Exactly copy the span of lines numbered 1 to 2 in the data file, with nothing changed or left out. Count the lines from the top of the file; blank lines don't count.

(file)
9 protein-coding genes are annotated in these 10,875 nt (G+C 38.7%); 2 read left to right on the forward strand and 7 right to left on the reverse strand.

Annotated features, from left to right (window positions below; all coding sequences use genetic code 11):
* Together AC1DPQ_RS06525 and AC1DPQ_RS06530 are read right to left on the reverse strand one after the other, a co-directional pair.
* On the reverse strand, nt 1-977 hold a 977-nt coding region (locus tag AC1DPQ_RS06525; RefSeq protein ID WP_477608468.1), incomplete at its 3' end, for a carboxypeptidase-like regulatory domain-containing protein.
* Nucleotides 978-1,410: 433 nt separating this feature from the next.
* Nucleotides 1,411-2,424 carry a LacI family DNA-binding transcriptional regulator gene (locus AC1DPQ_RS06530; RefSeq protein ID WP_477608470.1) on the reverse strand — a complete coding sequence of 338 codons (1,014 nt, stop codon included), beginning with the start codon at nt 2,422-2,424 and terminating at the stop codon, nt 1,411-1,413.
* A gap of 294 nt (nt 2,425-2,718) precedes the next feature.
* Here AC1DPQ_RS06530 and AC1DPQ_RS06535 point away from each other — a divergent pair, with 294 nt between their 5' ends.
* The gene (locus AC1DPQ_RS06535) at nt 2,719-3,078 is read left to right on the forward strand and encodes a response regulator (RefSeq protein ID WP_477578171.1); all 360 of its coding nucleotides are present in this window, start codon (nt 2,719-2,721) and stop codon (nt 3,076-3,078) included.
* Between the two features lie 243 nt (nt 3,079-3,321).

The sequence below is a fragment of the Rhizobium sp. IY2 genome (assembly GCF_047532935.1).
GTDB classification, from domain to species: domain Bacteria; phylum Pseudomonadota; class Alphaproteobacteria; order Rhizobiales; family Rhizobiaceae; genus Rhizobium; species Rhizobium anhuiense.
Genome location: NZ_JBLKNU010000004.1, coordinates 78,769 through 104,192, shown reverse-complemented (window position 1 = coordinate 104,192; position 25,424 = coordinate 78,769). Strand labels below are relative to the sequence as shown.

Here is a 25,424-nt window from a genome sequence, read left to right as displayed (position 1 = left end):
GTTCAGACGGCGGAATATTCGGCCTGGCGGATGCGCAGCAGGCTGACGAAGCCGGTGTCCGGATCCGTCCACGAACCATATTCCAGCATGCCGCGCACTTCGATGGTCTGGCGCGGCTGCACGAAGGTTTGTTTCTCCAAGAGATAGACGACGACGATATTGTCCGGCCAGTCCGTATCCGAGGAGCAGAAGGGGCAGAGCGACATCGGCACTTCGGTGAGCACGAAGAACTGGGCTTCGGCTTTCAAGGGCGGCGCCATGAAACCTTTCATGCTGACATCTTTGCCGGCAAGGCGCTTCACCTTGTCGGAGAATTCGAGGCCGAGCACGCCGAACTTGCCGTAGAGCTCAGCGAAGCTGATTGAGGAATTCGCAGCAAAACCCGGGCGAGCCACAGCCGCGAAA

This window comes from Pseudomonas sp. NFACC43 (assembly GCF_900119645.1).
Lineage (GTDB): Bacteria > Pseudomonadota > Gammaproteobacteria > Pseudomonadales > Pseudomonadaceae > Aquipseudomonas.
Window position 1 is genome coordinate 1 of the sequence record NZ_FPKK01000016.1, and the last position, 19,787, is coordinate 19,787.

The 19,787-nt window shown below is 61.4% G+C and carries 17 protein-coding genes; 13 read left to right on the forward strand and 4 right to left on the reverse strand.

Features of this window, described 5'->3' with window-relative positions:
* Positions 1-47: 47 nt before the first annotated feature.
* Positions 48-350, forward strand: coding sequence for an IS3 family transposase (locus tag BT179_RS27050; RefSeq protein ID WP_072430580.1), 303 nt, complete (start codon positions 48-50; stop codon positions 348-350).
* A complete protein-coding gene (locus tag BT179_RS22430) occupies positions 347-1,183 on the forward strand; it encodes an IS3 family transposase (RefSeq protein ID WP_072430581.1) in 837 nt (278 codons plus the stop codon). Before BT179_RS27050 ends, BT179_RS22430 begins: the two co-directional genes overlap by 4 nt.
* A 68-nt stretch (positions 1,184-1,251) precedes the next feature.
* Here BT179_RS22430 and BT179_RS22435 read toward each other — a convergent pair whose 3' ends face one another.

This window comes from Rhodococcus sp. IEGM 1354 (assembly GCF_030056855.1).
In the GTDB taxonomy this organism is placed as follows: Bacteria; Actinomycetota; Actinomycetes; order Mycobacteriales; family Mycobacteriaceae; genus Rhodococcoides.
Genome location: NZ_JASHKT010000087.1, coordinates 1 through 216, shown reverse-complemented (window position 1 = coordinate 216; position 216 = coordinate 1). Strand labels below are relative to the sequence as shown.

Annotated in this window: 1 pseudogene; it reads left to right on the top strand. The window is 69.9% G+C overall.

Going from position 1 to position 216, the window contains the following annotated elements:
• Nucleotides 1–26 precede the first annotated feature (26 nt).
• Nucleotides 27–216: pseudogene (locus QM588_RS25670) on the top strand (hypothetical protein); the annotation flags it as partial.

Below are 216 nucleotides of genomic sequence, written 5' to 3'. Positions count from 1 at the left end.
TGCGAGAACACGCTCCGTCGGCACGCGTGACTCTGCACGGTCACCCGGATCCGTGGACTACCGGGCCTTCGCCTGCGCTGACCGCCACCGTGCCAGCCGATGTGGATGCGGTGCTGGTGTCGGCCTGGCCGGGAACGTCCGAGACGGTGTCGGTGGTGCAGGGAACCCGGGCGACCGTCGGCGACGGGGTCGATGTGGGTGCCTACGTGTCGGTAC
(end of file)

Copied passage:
9 protein-coding genes are annotated in these 10,875 nt (G+C 38.7%); 2 read left to right on the forward strand and 7 right to left on the reverse strand.

Annotated features, from left to right (window positions below; all coding sequences use genetic code 11):